will youtube and the police deleting “violent” music videos actually make any difference to crime rates?
Critics say they’re specifically targeting drill music.
YouTube and the Met Police have teamed up on an initiative to tackle violent crime that’s led to the music streaming site deleting more than half of the “violent” videos the country’s most senior police officer asked it to take down.
So far over 30 clips have been deleted, most of them featuring drill music, which Met Police Commissioner Cressida Dick says glamorises violence. Originally a genre from Chicago, the trap style beats and ominous lyrics, which fans say are a depiction of their urban, deprived backgrounds, have become extremely popular in south London. “There are gestures of violence, with hand signals suggesting they are firing weapons and graphic descriptions of what they would do to each other”, a spokesperson for the Metropolitan Police told the BBC. “What looks like a music video can actually contain explicit language with gangs threatening each other.”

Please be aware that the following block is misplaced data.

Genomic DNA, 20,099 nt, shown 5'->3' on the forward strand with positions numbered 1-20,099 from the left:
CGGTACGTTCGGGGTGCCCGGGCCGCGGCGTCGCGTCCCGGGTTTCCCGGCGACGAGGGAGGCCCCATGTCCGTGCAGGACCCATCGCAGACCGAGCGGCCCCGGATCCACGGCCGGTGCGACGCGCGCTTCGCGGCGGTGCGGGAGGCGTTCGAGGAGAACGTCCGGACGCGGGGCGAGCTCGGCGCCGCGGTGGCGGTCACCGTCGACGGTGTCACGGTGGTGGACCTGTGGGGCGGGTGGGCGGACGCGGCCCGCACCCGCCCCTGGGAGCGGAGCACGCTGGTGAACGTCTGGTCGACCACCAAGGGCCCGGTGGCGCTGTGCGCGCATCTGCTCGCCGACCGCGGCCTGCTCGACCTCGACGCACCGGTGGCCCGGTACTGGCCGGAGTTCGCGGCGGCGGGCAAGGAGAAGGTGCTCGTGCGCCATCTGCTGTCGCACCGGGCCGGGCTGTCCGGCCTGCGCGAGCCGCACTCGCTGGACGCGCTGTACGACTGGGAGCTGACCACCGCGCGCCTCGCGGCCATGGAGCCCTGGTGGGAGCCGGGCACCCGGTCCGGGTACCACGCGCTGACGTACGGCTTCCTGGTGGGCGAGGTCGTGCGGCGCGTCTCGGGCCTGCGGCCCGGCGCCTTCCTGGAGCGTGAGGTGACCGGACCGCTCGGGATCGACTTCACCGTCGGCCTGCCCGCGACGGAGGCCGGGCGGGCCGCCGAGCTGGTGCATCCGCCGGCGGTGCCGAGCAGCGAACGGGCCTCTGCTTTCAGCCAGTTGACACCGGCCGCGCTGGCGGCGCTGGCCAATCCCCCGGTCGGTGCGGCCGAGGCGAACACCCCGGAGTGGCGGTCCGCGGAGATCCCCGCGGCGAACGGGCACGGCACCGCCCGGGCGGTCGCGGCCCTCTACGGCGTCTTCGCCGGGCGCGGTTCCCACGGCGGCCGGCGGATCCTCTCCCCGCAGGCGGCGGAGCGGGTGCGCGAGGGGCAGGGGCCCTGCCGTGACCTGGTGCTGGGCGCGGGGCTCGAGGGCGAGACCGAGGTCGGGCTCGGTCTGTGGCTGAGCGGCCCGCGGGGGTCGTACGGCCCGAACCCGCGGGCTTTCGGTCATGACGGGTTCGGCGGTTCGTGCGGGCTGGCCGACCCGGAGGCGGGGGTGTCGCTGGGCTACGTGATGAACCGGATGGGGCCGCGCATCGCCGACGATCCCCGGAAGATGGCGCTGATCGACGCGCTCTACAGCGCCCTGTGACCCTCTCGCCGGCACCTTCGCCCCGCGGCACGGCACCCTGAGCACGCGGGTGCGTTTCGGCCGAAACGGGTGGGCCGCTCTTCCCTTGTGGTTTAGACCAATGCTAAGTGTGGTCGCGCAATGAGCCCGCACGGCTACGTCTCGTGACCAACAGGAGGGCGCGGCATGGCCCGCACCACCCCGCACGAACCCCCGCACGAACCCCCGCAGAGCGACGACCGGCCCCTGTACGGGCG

Over the past two years police have asked YouTube to delete up to 60 music videos which they said incited violence. But drill fans say the genre is being unfairly targeted and blamed for an upsurge of violent crime, particularly in London. A petition by London-based drill group 1011 calling on YouTube to stop targeting drill videos has already been signed by over 5,000 people.
The problem with the collaboration between Google, who own YouTube, and the police, albeit one made with good intentions, is that the music videos they’re deleting are only a tiny percentage of the violent material available on the site. While YouTube delete drill videos, they leave up music videos from other genres which are just as violent. That’s not even taking into account the hundreds of videos on the site which depict gun violence in video games and real life atrocities. To blame drill music for violent crime while ignoring the dearth of non-musical violent material online is selective at best, and myopic at worst.
Last month Noisey also published an impassioned defence of the genre, arguing that government cutbacks and austerity, not music, are to blame for knife attacks in London. “Instead of using UK music as a scapegoat, the government needs to seriously look at the root causes of this fatal epidemic”, they wrote.
“The rise in youth killing isn’t a UK music issue, it’s a UK government issue. Saying otherwise is mad.”